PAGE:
Natural Gas NOW
The Cabot Oil & Gas lawsuit against a gang of “pigs to rigs” trial lawyers and their Dimock junkyard plaintiff Ray Kemble advanced yesterday with hilarity.
Act II in the “Pig to Rigs” lawsuit took place yesterday inn Montrose at the Susquehanna County Courthouse. Act I took place, of course, when Cabot Oil & Gas filed a lawsuit against seedy pig farm suer Charlie Speer, his Luzerne County trial lawyer associates and Ray Kemble, the Dimock junkyard plaintiff fractivists have resorted to using as their poster child, despite his complete lack of credence.
Act II consisted of Ray making stupid statements for the cameras and the benefit of his usual suspect friends on the fractivist fringe. Here’s the WNEP report:
WBRE/WYOU offered its own report on Act II noting this:
Since Cabot first filed its lawsuit back in August, Ray Kemble says he’s contacted at least 30 different attorneys to represent him. None of the lawyers he contacted would represent him until he found Rich Raider’s firm two weeks ago.
The effort to paint Ray as David up against Goliath notwithstanding, it’s more than a little bizarre for a defendant to acknowledge 30 attorneys wouldn’t take his case, isn’t it? We live at a time when law firms are contracting, law schools are closing and many attorneys earn less than plumbers, yet Ray couldn’t find one? Most of us might be inclined to conclude our case was poor at that point, but Ray is anybody but most of us as his court appearance and plethora of outrageous videos have made abundantly clear.
He did find Attorney Rich Raiders, though, who happens to be a favorite of the Sierra Club and has a side business in dermatology. He’s also involved in several pipeline eminent domain cases. One wonders who’s paying him. Ray, after all, seems to claim he has nothing, even giving Craig Stevens (yes, that Craig Stevens) his power of attorney. Bill Huston witnessed it, in fact.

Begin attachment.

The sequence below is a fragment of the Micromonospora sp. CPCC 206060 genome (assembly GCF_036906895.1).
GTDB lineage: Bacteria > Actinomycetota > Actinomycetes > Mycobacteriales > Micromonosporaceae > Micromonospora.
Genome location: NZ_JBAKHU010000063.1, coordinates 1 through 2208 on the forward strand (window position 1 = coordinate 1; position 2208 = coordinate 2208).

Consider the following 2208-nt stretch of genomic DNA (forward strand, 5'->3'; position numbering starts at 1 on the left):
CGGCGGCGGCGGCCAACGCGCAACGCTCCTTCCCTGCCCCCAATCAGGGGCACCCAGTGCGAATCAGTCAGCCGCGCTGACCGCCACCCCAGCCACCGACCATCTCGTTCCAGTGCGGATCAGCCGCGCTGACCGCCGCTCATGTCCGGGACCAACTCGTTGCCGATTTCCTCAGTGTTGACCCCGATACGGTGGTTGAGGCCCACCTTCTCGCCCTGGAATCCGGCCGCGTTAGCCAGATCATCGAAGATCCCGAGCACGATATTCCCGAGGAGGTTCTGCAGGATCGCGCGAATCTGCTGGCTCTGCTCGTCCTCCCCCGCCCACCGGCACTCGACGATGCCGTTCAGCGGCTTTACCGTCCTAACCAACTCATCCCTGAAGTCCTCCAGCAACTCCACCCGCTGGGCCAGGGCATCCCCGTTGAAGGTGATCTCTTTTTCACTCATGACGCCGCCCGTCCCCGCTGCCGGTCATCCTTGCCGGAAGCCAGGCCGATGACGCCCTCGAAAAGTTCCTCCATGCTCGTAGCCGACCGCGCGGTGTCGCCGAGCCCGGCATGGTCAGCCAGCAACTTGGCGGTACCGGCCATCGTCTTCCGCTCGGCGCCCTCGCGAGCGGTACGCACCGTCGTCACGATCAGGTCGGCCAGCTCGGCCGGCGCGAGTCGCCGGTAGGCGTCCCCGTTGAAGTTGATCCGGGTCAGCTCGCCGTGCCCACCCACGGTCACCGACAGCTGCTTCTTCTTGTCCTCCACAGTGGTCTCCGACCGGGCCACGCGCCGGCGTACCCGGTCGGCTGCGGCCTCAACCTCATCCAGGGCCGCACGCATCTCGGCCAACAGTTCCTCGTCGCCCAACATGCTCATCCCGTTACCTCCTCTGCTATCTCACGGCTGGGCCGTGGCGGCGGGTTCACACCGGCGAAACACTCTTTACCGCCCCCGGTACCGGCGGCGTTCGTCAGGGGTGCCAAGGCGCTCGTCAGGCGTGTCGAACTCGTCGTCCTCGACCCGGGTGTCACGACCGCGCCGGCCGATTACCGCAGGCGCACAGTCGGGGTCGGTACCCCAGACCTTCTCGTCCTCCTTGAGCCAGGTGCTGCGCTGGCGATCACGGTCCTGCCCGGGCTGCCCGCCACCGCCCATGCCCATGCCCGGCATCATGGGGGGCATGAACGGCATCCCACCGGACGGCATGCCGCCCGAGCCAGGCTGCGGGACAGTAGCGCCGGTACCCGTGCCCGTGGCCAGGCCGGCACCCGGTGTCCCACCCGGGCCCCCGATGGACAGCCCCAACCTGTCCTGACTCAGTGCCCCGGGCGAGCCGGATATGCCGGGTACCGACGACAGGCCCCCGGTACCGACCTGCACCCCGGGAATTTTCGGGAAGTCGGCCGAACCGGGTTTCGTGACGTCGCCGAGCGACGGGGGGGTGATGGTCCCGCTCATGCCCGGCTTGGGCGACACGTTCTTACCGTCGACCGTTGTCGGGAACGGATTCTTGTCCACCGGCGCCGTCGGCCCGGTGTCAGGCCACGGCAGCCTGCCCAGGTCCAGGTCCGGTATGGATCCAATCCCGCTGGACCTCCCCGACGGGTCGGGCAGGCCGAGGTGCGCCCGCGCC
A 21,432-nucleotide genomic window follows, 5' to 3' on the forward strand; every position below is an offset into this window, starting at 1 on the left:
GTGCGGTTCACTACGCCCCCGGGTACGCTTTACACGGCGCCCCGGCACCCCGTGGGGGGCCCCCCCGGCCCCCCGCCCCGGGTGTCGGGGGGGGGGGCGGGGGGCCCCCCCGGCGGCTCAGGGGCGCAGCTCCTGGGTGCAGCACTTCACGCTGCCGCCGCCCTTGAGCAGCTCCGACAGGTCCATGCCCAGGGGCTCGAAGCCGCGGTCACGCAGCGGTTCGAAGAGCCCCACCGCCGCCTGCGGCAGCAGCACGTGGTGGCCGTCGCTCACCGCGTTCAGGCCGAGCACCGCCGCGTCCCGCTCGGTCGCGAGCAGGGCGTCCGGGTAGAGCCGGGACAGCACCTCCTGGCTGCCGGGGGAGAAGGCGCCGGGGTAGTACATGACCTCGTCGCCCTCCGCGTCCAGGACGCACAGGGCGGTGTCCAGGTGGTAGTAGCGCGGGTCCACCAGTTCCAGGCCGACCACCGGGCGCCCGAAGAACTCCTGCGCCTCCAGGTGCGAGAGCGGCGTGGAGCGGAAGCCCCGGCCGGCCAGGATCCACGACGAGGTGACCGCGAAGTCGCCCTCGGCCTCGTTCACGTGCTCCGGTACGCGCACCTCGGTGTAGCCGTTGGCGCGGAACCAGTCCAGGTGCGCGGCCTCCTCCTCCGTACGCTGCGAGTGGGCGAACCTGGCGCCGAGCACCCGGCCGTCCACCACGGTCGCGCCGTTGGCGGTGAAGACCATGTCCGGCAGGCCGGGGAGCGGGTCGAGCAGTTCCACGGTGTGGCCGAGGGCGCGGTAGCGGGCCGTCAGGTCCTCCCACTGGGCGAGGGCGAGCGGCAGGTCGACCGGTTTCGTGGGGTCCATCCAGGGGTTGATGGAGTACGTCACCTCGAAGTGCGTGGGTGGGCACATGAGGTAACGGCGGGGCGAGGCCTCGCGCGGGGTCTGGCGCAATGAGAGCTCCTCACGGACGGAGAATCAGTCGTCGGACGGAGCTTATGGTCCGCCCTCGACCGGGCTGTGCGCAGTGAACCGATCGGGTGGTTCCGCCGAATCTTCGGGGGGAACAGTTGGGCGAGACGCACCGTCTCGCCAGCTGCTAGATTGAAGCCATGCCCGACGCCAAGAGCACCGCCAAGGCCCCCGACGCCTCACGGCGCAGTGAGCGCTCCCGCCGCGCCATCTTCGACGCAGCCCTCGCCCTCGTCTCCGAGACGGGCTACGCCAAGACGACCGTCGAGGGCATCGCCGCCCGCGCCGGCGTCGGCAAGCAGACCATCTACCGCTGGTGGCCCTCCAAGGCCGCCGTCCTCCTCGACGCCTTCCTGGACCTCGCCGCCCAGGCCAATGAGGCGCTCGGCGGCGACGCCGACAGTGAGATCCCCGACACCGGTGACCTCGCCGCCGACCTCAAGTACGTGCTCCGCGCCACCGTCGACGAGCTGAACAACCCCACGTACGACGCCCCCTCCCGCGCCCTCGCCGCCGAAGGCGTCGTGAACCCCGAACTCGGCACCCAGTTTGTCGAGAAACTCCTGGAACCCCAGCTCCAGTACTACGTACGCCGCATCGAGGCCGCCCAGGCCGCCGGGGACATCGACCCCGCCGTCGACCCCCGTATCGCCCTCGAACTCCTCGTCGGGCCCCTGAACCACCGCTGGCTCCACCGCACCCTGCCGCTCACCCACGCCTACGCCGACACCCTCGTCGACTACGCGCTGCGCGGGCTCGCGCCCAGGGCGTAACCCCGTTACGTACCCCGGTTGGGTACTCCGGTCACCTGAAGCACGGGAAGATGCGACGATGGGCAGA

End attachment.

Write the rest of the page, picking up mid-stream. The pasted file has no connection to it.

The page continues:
Not so coincidentally, I expect, Craig Stevens, whose name appears in the lawsuit, has an association with the various lawyers who represented Ray in his now withdrawn lawsuit. He went to them to incorporate his Energy In Denial group, which just happened to place an ad in the Des Moines Register; prime hunting grounds for “Pigs to Rigs” lawyer Charlie Speer,. Speer is another member of Ray’s former legal team, who rapidly withdrew when they got caught with their pants down in this matter, after they had unmercifully used Ray. Some of these same lawyers also represented Stevens in a lawsuit against the Borough of Montrose.
So, who is calling the shots here for Ray? His David routine doesn’t seem to match the reality of the situation. Was he’s really just a patsy set up by Stevens and his gang of “Pigs to Rigs” trial lawyers to create some more publicity for them? As I noted in my previous post on this subject, “discovery is going to be a nightmare for Speer, Kemble and allies.” That includes Stevens. Maybe we’ll even learn who might be paying him and Ray for flying all over the country doing fractivist events. Here’s hoping.
Meanwhile, there are more than a few elements of this story the media, always eager for a man bites dog story involving the oil and gas industry, has missed or, more likely, ignored. Not only is Ray no David, but he’s also not just some “outspoken” opponent as every news story describes him. Such descriptions tend to erase the blemishes of his obnoxious behavior, false accusations, wild exaggerations, filthy language and all the rest. Moreover, it would seem he’s clearly being sponsored by someone who finances his extensive fractivist travel. Here’s what the AP and others call “outspoken.” See if that’s how you’d describe it: